TORONTO -- Former Mississauga mayor Hazel McCallion says she's turning down an appointment as a special adviser to the provincial government because she's too busy.

But the 97-year-old says if Ontario Premier Doug Ford ever needs her advice, she's just a phone call away.

In a statement Wednesday afternoon, McCallion says her schedule can't accommodate the time required to accept the appointment as a special adviser on municipal issues to Ford and Municipal Affairs Minister Steve Clark.

The government announced the move earlier this month, but it was thrown into question days later when McCallion told the Globe and Mail she hadn't formally accepted.

Ford said earlier Wednesday that McCallion told him over the weekend she would help in any way she could, but she couldn't accept the salary of up to $150,000 that came with the role.

In her own statement, McCallion said she won't accept the formal appointment at all.

"I remain very committed to contributing, as available, to Ontario's future -- especially as it pertains to my areas of expertise on the housing and municipal affairs files," McCallion said in the statement.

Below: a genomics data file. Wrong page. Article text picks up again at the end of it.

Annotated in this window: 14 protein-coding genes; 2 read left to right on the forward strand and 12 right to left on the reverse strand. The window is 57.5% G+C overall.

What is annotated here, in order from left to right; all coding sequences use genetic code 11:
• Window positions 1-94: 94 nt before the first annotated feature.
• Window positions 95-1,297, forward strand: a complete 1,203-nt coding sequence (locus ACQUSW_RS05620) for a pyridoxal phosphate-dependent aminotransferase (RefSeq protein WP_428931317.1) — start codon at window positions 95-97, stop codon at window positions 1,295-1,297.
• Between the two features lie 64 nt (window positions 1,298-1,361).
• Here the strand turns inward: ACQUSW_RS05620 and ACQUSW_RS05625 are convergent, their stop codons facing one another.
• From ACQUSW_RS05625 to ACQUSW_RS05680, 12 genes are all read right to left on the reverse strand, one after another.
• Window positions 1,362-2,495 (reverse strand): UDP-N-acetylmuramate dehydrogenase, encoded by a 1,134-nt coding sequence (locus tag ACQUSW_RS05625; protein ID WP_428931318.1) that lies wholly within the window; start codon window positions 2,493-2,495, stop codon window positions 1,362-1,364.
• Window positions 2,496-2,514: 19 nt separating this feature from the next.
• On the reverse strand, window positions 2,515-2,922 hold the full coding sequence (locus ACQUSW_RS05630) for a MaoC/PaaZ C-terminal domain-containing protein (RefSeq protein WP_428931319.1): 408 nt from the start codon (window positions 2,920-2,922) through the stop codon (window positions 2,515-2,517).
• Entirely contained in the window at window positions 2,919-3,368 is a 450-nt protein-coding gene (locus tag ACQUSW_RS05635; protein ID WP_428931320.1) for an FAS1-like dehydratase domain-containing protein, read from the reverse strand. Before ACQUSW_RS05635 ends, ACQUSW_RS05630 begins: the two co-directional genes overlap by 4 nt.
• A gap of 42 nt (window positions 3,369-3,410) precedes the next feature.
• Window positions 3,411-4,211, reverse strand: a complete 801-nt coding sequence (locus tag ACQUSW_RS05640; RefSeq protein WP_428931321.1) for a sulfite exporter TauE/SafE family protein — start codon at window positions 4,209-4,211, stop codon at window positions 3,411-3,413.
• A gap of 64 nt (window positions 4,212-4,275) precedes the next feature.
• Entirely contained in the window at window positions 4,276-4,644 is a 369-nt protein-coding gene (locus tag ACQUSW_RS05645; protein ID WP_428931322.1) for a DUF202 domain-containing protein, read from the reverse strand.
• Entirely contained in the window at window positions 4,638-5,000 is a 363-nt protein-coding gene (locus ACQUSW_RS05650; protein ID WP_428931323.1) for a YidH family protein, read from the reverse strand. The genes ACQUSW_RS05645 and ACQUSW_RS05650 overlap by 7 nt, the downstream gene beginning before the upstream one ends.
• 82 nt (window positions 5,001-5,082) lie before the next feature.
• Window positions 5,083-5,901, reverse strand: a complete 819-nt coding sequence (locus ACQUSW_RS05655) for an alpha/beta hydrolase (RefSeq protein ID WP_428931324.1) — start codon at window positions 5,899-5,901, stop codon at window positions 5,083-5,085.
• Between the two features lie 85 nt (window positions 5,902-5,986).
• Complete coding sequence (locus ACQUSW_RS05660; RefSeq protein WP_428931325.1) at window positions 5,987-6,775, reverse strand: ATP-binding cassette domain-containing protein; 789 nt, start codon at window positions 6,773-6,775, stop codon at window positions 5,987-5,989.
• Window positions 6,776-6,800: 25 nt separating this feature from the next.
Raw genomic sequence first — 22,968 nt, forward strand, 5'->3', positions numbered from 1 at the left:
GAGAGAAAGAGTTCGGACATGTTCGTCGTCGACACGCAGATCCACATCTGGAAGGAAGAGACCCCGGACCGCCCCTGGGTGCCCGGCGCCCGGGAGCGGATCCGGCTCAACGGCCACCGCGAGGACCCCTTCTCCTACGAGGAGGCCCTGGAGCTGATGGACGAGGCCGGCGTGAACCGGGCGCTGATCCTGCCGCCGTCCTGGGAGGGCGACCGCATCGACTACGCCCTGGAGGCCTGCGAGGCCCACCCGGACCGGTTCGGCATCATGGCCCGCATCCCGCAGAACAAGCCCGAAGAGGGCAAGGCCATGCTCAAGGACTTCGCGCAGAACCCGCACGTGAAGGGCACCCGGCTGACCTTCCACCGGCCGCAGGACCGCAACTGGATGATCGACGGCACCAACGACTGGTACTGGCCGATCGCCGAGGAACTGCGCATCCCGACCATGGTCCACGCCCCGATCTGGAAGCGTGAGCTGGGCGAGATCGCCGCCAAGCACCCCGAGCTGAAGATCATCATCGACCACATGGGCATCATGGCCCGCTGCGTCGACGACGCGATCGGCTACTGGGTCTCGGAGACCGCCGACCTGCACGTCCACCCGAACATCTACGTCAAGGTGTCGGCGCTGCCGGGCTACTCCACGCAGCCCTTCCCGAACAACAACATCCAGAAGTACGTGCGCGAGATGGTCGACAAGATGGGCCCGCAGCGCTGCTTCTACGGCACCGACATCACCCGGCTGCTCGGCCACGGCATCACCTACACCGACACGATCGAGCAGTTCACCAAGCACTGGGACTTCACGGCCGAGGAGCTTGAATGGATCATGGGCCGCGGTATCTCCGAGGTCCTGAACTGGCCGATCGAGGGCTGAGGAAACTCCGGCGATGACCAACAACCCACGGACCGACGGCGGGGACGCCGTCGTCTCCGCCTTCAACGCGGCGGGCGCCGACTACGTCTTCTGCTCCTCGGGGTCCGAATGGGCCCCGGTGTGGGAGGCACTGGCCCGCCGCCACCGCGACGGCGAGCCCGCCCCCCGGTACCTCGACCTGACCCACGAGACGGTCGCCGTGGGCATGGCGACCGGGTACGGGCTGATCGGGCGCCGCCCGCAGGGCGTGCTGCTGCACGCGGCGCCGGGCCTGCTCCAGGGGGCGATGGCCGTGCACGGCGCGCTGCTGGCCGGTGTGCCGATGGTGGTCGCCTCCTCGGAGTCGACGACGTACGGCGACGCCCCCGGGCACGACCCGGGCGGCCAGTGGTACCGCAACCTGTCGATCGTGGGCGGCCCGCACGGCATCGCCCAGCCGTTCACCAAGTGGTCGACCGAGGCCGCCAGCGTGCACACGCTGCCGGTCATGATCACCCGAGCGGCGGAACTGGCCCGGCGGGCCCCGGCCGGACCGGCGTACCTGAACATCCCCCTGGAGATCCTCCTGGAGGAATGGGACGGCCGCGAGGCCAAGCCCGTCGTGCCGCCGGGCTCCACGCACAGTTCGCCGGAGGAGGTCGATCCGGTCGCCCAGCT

"I will continue to maintain an open dialogue with both Minister Clark and Premier Ford on housing-related issues, and they both know that I am phone call away should they ever require any advice or counsel."

McCallion, known as "Hurricane Hazel," is two weeks shy of turning 98 years old.

She served as mayor of the city west of Toronto from 1978 to 2014, and endorsed Ford for premier in the 2018 election that vaulted his Progressive Conservatives to power.

She currently serves as a director on a number of boards, including the Greater Toronto Airport Authority. She also acts as an adviser to the University of Toronto's Mississauga campus, and holds a number of volunteer positions including with the Ontario Women's Hockey Association.